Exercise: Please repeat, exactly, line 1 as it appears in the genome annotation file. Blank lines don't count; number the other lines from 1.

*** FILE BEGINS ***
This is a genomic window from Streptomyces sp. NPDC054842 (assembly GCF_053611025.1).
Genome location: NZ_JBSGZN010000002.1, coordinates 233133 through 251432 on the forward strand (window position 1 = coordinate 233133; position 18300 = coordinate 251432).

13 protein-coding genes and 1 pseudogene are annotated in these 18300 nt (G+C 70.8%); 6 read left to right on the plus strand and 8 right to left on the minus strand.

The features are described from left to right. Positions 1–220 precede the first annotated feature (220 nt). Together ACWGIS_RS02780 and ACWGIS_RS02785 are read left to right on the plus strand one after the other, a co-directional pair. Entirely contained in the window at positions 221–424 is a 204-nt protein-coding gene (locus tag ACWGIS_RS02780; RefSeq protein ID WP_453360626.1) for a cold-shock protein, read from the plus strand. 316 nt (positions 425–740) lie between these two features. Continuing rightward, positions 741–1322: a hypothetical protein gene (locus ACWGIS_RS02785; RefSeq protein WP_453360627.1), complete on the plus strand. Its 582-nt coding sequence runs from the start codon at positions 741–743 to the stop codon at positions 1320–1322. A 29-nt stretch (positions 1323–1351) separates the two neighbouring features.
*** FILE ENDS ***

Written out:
This is a genomic window from Streptomyces sp. NPDC054842 (assembly GCF_053611025.1).